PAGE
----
As you might imagine, network traffic will play a key role. I wanted to set up a VM running Ubuntu that could watch traffic involving other VMs. (Why not FreeBSD? Ubuntu is easier for students to use, and NSMnow makes it easy to get Sguil running. FreeBSD has also never seemed to run well in VMs due to some weird timing issues that have never been resolved.)
The problem, as I noted in Using VMware for Network Security Monitoring last year, is that modern versions of VMware Server (I run 1.0.8 now) act as switches and not hubs. That means each VM is connected to a virtual switch, effectively sheltered from other traffic. This is good for performance but bad for my monitoring needs.
Monitoring on the VMware server itself is not an option. Although it can see the traffic, I want to distribute a VM to the students that was running and capturing the traffic using Sguil and other tools as necessary.
Incidentally, here are two options for sniffing on the VMware server itself, for reference. VMware mentions its vmnet-sniffer, which is a console-output application with basically no features used only for troubleshooting:
richard@neely:~$ sudo vmnet-sniffer -e /dev/vmnet1
len 98 src 00:0c:29:7f:d6:a1 dst 00:0c:29:0a:0f:c1 IP src 10.1.1.3
dst 10.1.1.4 ICMP ping request - len=64 type=8
00:0c:29:7f:d6:a1 08 00 88 e6 c0 17 00 01 ae 85 59 49 b5 2e 07 00 08
09 0a 0b 0c 0d 0e 0f 10 11 12 13 14 15 16 17 18 19 1a 1b 1c 1d 1e 1f
20 21 22 23 24 25 26 27 28 29 2a 2b 2c 2d 2e 2f 30 31 32 33 34 35 36
len 98 src 00:0c:29:0a:0f:c1 dst 00:0c:29:7f:d6:a1 IP src 10.1.1.4
dst 10.1.1.3 ICMP ping reply
You could just as easily run Tcpdump or any other sniffer of your choice:
richard@neely:~$ sudo tcpdump -n -i vmnet1
tcpdump: verbose output suppressed, use -v or -vv for full protocol decode
listening on vmnet1, link-type EN10MB (Ethernet), capture size 96 bytes
20:41:51.272555 IP 10.1.1.3 > 10.1.1.4: ICMP echo request, id 49175, seq 1, length 64
20:41:51.273469 IP 10.1.1.4 > 10.1.1.3: ICMP echo reply, id 49175, seq 1, length 64
One note: vmnet-sniff can watch /dev/vmnet0 even though vmnet0 is not listed by ifconfig. vmnet0 is the bridged interface so you just watch it directly (e.g., eth0, etc.) with Tcpdump.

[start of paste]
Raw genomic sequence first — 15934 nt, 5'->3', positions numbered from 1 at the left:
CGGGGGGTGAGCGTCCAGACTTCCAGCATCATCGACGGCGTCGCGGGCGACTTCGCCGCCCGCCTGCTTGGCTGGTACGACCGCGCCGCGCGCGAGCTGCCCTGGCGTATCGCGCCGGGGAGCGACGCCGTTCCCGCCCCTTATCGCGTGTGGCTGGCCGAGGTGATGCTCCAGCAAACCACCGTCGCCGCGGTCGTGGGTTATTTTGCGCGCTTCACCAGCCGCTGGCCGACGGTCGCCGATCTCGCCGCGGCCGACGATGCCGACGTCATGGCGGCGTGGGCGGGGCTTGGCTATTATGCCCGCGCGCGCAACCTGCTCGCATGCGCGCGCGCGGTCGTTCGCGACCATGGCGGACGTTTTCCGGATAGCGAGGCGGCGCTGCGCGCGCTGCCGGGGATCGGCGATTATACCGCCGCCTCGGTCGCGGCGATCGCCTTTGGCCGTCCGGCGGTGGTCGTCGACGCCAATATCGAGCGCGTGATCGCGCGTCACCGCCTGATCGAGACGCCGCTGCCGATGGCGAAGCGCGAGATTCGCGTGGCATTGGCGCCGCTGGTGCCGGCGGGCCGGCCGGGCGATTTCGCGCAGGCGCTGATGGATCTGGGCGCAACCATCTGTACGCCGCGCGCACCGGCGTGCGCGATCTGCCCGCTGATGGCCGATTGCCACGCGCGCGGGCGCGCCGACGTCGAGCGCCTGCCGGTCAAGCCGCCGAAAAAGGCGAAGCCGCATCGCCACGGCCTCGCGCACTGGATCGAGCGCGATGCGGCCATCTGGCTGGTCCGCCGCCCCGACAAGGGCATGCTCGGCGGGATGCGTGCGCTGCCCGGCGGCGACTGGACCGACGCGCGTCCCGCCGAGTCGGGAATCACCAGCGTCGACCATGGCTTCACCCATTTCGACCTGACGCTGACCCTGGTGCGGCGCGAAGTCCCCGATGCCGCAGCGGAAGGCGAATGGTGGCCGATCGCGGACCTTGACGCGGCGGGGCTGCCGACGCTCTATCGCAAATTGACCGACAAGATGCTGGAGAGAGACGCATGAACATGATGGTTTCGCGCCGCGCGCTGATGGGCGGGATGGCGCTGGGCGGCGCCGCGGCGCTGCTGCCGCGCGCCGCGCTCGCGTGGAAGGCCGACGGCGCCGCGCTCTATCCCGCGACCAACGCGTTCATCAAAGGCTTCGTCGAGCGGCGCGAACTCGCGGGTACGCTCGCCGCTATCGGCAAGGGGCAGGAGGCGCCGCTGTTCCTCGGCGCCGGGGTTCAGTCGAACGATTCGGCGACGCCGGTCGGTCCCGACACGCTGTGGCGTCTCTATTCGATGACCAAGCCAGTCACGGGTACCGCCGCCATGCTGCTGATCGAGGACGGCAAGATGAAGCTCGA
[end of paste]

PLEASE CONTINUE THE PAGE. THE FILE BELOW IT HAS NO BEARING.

What to do? I decided that I could deploy the NSM sensor VM as a gateway, and put any hosts which I want to monitor as legs on that gateway. Consider this three-host scenario:
- NSM sensor VM / gateway with 1) eth0 as 172.16.99.3, default gateway is 172.16.99.2, the VMware NAT /dev/vmnet8 gateway; 2) eth1 as 192.168.230.3, on a random subnet; and 3) eth2 as 10.1.1.3, on another random subnet
- Windows victim with interface 192.168.230.4, default gateway 192.168.230.3
- Linux attacker with interface 10.1.1.4, default gateway 10.1.1.3
I configured the NSM sensor to be a gateway, and told it to NAT connections outbound to the VMware server NAT interface:
root@tws-u804:~# echo "1" > /proc/sys/net/ipv4/ip_forward
root@tws-u804:~# iptables -t nat -A POSTROUTING -s 192.168.230.0/24 -o eth0 -j MASQUERADE
root@tws-u804:~# iptables -t nat -A POSTROUTING -s 10.1.1.0/24 -o eth0 -j MASQUERADE
Why this "second" level of NAT via MASQUERADE? It turns out that if you send traffic from, say, 10.1.1.4 through a gateway that doesn't NAT, when that gateway sends the traffic with source IP 10.1.1.4 to the NAT interface on the VMware server, the VMWare server doesn't know how to handle the replies. I saw the traffic exit properly (i.e., it was NATed out), but when the reply arrived the VMware server didn't know how to return it to 10.1.1.4. With this "second" NAT on the NSM sensor / gateway, the VMware server thinks the gateway is originating all traffic, so the hosts can reach the Internet.
With this setup I can now monitor traffic from 10.1.1.4 to 192.168.230.4, because the traffic is routed through the NSM sensor / gateway.
This seems kludgy, and I wish there were a way to just configure VMware Server to act like a hub and have all hosts see all traffic. If anyone knows how to do that, please let me know.
Richard Bejtlich is teaching new classes in DC and Europe in 2009. Register by 1 Jan and 1 Feb, respectively, for the best rates.